Fury (1936, Fritz Lang)

Mob violence must’ve been on Fritz Lang’s mind, after making M and fleeing nazis. This is my second or third favorite of his films, a powerhouse drama with a simmering Spencer Tracy, a wrong-man revenge tale. Makes me all upset every time I watch it. I always forget the incriminating word slip that reveals to Tracy’s girl that he’s still alive: it’s memento/momentum.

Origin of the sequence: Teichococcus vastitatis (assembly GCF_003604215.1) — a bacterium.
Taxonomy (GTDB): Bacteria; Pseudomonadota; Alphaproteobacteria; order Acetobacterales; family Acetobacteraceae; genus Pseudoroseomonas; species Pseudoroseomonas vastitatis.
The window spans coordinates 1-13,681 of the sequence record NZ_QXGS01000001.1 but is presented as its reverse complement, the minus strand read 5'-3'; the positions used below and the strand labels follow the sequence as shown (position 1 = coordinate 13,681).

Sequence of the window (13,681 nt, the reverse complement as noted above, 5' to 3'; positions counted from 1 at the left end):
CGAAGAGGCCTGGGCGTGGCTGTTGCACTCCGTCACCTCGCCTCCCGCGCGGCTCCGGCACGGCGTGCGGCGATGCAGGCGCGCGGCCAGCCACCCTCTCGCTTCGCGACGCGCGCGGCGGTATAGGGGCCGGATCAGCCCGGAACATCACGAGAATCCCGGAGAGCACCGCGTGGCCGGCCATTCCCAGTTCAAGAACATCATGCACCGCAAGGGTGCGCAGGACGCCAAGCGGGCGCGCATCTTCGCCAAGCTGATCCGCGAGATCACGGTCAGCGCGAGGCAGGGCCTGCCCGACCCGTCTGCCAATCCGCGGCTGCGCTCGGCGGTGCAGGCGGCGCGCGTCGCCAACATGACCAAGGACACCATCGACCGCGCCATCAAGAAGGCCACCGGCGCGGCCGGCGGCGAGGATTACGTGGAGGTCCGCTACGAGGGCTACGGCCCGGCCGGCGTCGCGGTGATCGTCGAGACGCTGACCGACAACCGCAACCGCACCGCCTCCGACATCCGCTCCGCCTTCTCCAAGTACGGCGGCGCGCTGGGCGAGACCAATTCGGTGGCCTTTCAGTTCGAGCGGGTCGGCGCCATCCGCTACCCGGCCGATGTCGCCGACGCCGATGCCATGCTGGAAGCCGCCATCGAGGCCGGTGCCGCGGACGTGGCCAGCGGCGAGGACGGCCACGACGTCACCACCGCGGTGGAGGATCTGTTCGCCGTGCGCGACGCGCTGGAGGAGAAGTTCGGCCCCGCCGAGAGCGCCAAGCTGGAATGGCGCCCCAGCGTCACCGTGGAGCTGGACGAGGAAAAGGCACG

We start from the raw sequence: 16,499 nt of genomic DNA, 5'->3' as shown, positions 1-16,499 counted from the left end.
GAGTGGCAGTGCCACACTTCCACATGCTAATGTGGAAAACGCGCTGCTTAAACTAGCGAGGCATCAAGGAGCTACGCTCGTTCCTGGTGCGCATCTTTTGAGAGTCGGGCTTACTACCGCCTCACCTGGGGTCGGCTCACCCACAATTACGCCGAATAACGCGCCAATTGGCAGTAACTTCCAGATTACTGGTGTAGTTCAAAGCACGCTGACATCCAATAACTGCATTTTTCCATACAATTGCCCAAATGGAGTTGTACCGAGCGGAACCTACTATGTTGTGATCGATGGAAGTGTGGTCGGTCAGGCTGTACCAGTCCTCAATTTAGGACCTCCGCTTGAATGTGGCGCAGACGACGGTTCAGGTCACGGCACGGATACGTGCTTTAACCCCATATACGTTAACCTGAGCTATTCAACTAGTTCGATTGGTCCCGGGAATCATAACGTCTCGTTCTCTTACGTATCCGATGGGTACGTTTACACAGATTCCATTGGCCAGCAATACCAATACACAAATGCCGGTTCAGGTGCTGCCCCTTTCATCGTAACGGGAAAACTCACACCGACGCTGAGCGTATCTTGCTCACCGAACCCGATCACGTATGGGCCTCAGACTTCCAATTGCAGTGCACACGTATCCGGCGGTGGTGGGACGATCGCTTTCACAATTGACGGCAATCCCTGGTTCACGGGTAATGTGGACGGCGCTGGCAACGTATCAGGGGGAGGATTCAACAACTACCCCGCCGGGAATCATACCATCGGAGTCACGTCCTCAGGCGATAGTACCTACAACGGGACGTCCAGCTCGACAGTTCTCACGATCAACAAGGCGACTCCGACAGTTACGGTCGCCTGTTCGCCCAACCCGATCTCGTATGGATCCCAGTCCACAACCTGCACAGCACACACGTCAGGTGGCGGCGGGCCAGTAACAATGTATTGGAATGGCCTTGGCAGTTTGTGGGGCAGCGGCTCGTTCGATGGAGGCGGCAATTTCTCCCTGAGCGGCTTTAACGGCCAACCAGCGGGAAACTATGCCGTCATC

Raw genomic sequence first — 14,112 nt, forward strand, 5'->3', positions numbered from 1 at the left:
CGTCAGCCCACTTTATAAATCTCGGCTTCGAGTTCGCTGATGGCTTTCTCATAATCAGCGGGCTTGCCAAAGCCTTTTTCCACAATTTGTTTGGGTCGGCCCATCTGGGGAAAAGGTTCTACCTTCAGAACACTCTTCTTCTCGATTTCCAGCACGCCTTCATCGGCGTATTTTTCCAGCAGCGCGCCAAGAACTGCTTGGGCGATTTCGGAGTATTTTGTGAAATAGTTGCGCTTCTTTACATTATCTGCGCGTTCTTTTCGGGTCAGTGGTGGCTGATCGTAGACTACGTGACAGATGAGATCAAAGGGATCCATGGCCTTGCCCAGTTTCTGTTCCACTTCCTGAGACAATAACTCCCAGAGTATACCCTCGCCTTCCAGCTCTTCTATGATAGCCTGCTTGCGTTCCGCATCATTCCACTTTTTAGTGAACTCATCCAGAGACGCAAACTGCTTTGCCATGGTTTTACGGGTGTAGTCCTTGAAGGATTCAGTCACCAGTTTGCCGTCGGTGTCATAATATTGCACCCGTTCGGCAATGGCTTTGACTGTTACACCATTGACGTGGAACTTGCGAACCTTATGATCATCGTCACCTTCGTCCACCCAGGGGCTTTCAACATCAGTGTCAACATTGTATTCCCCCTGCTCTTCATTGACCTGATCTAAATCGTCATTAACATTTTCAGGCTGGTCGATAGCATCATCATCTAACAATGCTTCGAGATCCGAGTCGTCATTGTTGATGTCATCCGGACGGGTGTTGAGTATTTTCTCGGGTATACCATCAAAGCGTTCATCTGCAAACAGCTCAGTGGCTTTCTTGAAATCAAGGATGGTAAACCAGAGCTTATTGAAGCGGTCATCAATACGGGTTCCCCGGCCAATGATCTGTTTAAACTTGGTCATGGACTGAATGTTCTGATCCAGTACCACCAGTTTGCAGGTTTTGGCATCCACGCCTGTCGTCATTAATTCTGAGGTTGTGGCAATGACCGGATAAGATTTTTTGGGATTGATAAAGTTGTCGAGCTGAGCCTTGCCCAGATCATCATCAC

It’s hard to skim Patrick McGilligan’s Lang bio since it’s full of conflicting stories told by Lang himself, a notorious fabricator. It seems in the original script, Joe was an honest lawyer and after he’s presumed dead his wife (not fiancee) falls in love with a rival attorney. Joe plans to let the townsfolk/mob hang after some are convicted, but he’s discovered by the attorney/wife who run to stop the hanging. No redemption for Joe – he pulls a gun to stop them. Lang suggested Joe become more likable and the wife take over the story after Joe is “killed” so women will have more to enjoy from the film. “There was indeed a tremendous amount of social awareness in the early versions, which featured breadlines, black characters, even a settlement house where Katherine worked. [Newspaperman, The Front Page screenwriter] Cormack’s first rewrite cleared away some of the social commentary; more would disappear as he honed the script.” Lang had shot scenes to visualize Joe’s guilt: ghosts emerging from behind trees to chase him. At the first test screening, which was Lang’s own cut, “after the ghosts came on the public didn’t stop laughing.” So producer Joe Mankiewicz recut the film, removing the ghosts and shooting a final scene where Joe’s wife hugs him forgivingly (which was never in the Lang version) and the movie opened to acclaim. Lang began a lifelong feud with Mankiewicz and studio head Louis Mayer swore Lang would never work at MGM again – some way to begin his Hollywood career. Fury made a star out of Spencer Tracy and exiled Fritz Lang to make westerns and sequels.